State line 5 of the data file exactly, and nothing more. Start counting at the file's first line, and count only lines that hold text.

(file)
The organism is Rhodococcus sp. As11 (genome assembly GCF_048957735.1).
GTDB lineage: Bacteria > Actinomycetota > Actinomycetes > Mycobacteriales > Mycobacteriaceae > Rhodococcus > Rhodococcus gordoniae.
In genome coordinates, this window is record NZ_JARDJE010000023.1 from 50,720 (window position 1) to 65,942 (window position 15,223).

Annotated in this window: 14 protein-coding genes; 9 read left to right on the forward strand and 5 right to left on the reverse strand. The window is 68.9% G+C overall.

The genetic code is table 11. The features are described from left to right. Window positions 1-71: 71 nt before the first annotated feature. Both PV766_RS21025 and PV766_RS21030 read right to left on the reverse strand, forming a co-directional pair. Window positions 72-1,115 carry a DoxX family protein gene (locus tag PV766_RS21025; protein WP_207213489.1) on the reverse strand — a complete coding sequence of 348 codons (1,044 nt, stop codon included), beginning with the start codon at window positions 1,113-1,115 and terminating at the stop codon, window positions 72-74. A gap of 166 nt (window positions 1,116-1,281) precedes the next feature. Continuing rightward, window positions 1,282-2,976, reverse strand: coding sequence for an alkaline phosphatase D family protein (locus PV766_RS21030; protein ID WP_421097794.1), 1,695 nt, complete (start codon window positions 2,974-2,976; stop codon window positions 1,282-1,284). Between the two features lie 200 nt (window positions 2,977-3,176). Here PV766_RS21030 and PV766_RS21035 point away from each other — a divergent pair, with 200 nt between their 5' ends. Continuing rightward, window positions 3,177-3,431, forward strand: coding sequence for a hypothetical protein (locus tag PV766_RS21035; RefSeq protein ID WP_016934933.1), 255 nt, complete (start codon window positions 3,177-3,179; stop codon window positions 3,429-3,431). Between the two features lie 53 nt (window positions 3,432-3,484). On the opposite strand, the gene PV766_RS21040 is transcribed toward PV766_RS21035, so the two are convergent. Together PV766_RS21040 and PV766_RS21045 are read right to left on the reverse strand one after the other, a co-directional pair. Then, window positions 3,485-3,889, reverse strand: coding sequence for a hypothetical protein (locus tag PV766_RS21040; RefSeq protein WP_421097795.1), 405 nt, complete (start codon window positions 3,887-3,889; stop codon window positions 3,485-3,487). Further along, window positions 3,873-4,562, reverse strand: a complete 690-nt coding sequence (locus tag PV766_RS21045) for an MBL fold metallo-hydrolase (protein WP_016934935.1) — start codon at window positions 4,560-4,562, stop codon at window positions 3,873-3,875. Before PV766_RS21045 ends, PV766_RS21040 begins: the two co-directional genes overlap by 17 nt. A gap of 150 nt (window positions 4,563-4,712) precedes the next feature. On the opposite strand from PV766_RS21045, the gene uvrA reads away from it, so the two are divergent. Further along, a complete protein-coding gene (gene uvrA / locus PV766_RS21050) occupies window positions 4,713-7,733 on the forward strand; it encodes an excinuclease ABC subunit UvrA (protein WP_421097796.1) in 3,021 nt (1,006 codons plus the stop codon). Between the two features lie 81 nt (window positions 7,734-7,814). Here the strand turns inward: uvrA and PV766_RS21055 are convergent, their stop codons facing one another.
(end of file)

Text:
The genetic code is table 11. The features are described from left to right. Window positions 1-71: 71 nt before the first annotated feature. Both PV766_RS21025 and PV766_RS21030 read right to left on the reverse strand, forming a co-directional pair. Window positions 72-1,115 carry a DoxX family protein gene (locus tag PV766_RS21025; protein WP_207213489.1) on the reverse strand — a complete coding sequence of 348 codons (1,044 nt, stop codon included), beginning with the start codon at window positions 1,113-1,115 and terminating at the stop codon, window positions 72-74. A gap of 166 nt (window positions 1,116-1,281) precedes the next feature. Continuing rightward, window positions 1,282-2,976, reverse strand: coding sequence for an alkaline phosphatase D family protein (locus PV766_RS21030; protein ID WP_421097794.1), 1,695 nt, complete (start codon window positions 2,974-2,976; stop codon window positions 1,282-1,284). Between the two features lie 200 nt (window positions 2,977-3,176). Here PV766_RS21030 and PV766_RS21035 point away from each other — a divergent pair, with 200 nt between their 5' ends. Continuing rightward, window positions 3,177-3,431, forward strand: coding sequence for a hypothetical protein (locus tag PV766_RS21035; RefSeq protein ID WP_016934933.1), 255 nt, complete (start codon window positions 3,177-3,179; stop codon window positions 3,429-3,431). Between the two features lie 53 nt (window positions 3,432-3,484). On the opposite strand, the gene PV766_RS21040 is transcribed toward PV766_RS21035, so the two are convergent. Together PV766_RS21040 and PV766_RS21045 are read right to left on the reverse strand one after the other, a co-directional pair. Then, window positions 3,485-3,889, reverse strand: coding sequence for a hypothetical protein (locus tag PV766_RS21040; RefSeq protein WP_421097795.1), 405 nt, complete (start codon window positions 3,887-3,889; stop codon window positions 3,485-3,487). Further along, window positions 3,873-4,562, reverse strand: a complete 690-nt coding sequence (locus tag PV766_RS21045) for an MBL fold metallo-hydrolase (protein WP_016934935.1) — start codon at window positions 4,560-4,562, stop codon at window positions 3,873-3,875. Before PV766_RS21045 ends, PV766_RS21040 begins: the two co-directional genes overlap by 17 nt. A gap of 150 nt (window positions 4,563-4,712) precedes the next feature. On the opposite strand from PV766_RS21045, the gene uvrA reads away from it, so the two are divergent. Further along, a complete protein-coding gene (gene uvrA / locus PV766_RS21050) occupies window positions 4,713-7,733 on the forward strand; it encodes an excinuclease ABC subunit UvrA (protein WP_421097796.1) in 3,021 nt (1,006 codons plus the stop codon). Between the two features lie 81 nt (window positions 7,734-7,814). Here the strand turns inward: uvrA and PV766_RS21055 are convergent, their stop codons facing one another.